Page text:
We Have Much to Do

As I was praying the rosary this morning, the Joyful Mysteries, the Holy Spirit flooded my mind with work that must be done. Not in a distracting way, but in a pastoral way that related directly to the present mystery. I’d like to share this experience with you this morning.

The Annunciation, Book of Hours, Simon Bening; Tempera, gold, and ink on parchment; modern red leather binding; 1535-6, The Metropolitan Museum of Art, NYC, Public Domain

The first mystery, the Annunciation, He instructed me to accept God’s Holy will in my life, so I may be healed. At Mass, we pray the Centurion’s prayer with hope with and a confident understanding that nothing is impossible for God. He can heal us no matter how sick or broken we are. I must remember that because He can heal me, He can heal anyone. Allowing God’s will in my life, will only progress my healing. He gives me exactly what I need for my own, individual cure. He wants me to be cured of what allows me fall to temptation. I have to want to be healed. If I truly do, I will accept His remedy, and be healed: “your faith has made you well.” (Mk 10:52, RSV-CE)

The Virgin and Saints Interceding before Christ for the Souls of the Lost, ca. 1771, Joann Baptist Enderle, Pen and black ink watercolor and gouache on laid paper, The Met, Public Domain

The second mystery, the Visitation, He reminded me that in order to be a true and faithful disciple of Christ, I must avail myself to the needs of others, no matter how dire my own situation might seem. in this mystery, Mary has just been informed that she is to be the Mother of God. She’s a young teenager, just betrothed, who has become pregnant in a world that condemns women to death for adultery. Yet, her faith in God is so deep, her trust in His Holy Will for her life outweighs her fears of what this would “surely” bring. Shouldn’t I trust God’s will in my own life with the same conviction?

Annunciation to the Shepherds, Claes Moeyaert, drawing, c1633 – c 1637; Rijksmuseum, Netherlands, Public Domain

The third mystery, the Nativity, He explained to me that proclaiming the Gospel, the evangelium, to all who would listen, is necessary for the salvation of souls. Of all the needs in this world, this is the most important and dire one. The Creed tells us exactly what we need to know and teach. There is nothing more important than explaining the life of Christ to others, in order to bring souls to Him. This is why I am a Lay Dominican. I was created to do this. I pray that I might do this well, to bring as many souls to Christ as possible.

Simeons Song of Praise – Arent de Gelder, 1700, oil on canvas, Mauritshuis, The Hague, South Holland, Public Domain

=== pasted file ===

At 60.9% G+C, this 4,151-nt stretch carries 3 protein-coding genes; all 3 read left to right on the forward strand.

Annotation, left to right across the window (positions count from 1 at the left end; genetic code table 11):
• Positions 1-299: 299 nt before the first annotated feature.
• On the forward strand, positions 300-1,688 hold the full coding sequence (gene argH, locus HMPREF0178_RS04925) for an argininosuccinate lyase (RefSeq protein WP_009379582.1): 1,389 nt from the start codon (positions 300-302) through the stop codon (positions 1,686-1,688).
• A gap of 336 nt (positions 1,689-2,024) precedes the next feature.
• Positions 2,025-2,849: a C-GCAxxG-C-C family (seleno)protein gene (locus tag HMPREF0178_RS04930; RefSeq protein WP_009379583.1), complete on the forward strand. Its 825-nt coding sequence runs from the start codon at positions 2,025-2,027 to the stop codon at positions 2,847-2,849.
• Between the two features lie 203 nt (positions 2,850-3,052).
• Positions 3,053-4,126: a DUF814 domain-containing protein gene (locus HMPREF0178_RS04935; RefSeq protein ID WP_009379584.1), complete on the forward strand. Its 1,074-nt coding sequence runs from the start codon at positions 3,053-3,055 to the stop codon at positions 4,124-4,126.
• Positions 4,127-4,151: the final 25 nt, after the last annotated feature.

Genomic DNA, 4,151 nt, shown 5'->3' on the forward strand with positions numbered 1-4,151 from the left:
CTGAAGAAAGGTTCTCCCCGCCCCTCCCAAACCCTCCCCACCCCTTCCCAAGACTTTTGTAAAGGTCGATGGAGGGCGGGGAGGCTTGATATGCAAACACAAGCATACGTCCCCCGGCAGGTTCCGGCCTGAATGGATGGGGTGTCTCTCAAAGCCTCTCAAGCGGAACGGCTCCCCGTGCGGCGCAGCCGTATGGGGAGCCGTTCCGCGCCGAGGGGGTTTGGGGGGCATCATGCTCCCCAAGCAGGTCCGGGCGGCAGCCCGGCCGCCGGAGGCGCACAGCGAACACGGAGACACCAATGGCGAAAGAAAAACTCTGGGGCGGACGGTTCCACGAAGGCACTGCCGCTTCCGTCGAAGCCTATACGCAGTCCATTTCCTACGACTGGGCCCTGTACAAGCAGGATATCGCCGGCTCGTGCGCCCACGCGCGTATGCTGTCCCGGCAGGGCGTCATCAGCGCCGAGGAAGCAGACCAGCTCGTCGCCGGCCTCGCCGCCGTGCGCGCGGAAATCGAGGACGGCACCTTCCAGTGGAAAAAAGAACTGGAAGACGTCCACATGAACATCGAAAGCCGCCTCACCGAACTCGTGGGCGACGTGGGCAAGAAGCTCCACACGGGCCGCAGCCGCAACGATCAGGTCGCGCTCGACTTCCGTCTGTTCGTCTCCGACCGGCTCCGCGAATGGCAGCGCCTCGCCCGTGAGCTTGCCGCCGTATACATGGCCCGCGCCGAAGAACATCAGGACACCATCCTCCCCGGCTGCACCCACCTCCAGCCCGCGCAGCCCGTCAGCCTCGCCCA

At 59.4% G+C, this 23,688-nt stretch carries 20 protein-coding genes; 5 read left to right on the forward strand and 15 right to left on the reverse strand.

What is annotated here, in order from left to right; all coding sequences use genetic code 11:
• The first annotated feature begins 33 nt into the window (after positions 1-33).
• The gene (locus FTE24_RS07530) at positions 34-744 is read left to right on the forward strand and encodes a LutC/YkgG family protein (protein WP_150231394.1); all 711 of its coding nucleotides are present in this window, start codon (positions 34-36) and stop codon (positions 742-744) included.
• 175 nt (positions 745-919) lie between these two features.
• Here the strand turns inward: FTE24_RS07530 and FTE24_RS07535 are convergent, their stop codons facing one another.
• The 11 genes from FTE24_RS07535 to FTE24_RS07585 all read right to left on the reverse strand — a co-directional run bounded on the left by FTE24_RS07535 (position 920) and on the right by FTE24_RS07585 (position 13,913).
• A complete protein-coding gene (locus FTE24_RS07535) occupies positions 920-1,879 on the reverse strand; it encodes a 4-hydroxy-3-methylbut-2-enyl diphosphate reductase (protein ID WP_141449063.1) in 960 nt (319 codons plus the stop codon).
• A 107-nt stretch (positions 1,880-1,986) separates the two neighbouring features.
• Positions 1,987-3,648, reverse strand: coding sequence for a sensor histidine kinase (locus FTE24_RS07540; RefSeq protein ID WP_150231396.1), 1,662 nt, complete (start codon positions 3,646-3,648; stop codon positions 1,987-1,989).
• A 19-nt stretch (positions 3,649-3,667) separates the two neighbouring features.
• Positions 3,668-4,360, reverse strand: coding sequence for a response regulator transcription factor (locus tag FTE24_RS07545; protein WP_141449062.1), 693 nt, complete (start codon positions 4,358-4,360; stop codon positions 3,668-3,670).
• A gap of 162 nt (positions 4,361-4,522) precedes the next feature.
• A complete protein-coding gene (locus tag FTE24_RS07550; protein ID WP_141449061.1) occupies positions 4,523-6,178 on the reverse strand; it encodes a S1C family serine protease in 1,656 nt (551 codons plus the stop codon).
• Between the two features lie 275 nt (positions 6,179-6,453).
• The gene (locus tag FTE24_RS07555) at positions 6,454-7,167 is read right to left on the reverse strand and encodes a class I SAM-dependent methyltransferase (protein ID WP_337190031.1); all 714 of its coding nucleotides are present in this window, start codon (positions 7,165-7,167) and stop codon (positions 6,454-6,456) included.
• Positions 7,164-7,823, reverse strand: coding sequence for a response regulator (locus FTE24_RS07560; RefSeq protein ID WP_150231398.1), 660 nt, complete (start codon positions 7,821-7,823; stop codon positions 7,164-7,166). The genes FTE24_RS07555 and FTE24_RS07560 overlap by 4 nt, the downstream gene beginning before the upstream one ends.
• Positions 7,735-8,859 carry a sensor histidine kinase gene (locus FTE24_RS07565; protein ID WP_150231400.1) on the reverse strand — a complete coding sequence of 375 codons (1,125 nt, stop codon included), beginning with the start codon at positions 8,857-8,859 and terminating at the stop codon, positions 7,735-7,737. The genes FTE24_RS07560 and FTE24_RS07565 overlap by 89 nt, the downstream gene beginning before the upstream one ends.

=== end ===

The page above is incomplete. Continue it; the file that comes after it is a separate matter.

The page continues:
The fourth mystery, the Presentation of the Christ Child in the Temple, He reminded me that the road of discipleship is not an easy one. Choices, difficult choices, must be made throughout this journey. That choosing Him over the distractions of the world is the one thing I must do each day as His disciple. Making God the one and only priority that is superior to all others, to do things that I might not feel up to doing at that moment, but heed the call nonetheless without delay.

Note Dame Gargoyle, WikiCommons, Public Domain

The fifth mystery, Finding the Christ Child in the Temple, He reminded me that Jesus is always present in the Church, no matter what I see in this corrupt world; even if evil is done inside His church or by His clergy, He is still here, with us, until the end of the age, and vengeance is His alone. I am not faithful for the sake of corrupt laity or clergy, I am to be faithful in spite of them. The Lord is better able to administer justice than I could ever be. The Holy Spirit urges me to pray that they encounter Christ, as St. Paul did: profoundly. They are human too and are subject to temptation and sin; clergy especially, are the focus for the evil one’s temptations. He and his minions tempt all of us, and so many people leave the Church because of scandals, abuse, sins committted in the Church or by clergy. Don’t let that separate you from Christ in the Eucharist. There is only one place where He truly resides, physically and spiritually: in every Tabernacle of every Catholic Church in the World. Don’t leave; He is truly present in the Eucharist, even if consecrated by unholy men. His holiness is more powerful that their unholiness.

The Conversion of Saint Paul by Schelte Adamsz Bolswert, 1621-1633, Engraving in black on cream laid paper, The Art Institute of Chicago, Public Domain

The Lord put these things on my heart today. Thank you for allowing me to share them with you.

Ms. Renee Valenzuela, OP

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